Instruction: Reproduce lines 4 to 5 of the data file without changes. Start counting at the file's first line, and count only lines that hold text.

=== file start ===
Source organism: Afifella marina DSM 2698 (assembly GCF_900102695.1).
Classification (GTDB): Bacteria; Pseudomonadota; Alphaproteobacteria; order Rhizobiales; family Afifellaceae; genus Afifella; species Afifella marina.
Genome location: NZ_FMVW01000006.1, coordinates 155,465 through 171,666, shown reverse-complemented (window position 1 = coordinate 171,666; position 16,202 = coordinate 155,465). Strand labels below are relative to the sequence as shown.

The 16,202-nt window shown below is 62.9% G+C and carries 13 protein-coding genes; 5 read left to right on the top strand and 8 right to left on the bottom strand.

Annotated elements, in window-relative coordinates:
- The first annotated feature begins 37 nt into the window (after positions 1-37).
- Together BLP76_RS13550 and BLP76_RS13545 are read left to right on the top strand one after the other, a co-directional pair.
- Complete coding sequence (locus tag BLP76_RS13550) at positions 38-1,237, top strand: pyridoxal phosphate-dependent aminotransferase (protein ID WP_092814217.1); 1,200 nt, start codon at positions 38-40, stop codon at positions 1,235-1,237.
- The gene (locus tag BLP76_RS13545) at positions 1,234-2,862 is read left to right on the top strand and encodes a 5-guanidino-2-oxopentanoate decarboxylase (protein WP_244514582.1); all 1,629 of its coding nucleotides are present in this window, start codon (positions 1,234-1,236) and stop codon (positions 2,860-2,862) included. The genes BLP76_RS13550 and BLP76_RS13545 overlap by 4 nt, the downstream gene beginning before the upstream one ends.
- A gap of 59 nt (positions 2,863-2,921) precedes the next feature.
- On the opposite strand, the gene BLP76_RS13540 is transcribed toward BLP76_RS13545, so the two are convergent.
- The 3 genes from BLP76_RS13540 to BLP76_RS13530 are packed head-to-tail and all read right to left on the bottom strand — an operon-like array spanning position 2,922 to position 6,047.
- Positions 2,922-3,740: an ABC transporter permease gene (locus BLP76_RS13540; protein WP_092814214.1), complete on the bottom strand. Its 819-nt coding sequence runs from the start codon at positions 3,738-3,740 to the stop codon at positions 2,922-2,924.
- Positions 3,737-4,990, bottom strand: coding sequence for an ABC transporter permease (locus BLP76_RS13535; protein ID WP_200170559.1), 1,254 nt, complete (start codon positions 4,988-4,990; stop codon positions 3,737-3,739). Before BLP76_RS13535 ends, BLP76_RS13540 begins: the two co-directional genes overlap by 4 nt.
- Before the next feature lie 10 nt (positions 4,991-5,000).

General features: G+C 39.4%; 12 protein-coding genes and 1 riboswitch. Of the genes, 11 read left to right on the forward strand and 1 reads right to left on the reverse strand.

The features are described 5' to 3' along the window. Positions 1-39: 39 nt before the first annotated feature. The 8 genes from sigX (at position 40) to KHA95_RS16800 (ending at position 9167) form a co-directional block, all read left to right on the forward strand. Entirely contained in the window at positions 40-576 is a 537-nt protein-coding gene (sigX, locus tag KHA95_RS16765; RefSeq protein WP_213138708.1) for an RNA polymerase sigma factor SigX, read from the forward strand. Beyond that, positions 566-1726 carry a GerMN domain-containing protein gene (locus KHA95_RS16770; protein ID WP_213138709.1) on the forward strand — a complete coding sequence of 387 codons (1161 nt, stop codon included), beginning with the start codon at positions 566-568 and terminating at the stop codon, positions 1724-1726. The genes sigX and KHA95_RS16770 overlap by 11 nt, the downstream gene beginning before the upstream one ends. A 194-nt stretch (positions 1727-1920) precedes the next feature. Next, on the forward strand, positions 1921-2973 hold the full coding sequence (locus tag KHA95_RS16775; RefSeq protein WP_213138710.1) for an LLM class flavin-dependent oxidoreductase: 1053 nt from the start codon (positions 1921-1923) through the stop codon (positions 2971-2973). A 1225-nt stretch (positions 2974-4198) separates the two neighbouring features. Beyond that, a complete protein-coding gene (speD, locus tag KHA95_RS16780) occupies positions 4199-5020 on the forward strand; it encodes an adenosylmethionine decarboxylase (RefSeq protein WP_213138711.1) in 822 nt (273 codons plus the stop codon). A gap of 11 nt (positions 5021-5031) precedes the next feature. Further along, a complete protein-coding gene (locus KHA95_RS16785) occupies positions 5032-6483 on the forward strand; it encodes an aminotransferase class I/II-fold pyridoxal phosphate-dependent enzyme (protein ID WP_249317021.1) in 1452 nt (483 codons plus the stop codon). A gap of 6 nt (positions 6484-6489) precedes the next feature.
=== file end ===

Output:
The 16,202-nt window shown below is 62.9% G+C and carries 13 protein-coding genes; 5 read left to right on the top strand and 8 right to left on the bottom strand.

Annotated elements, in window-relative coordinates: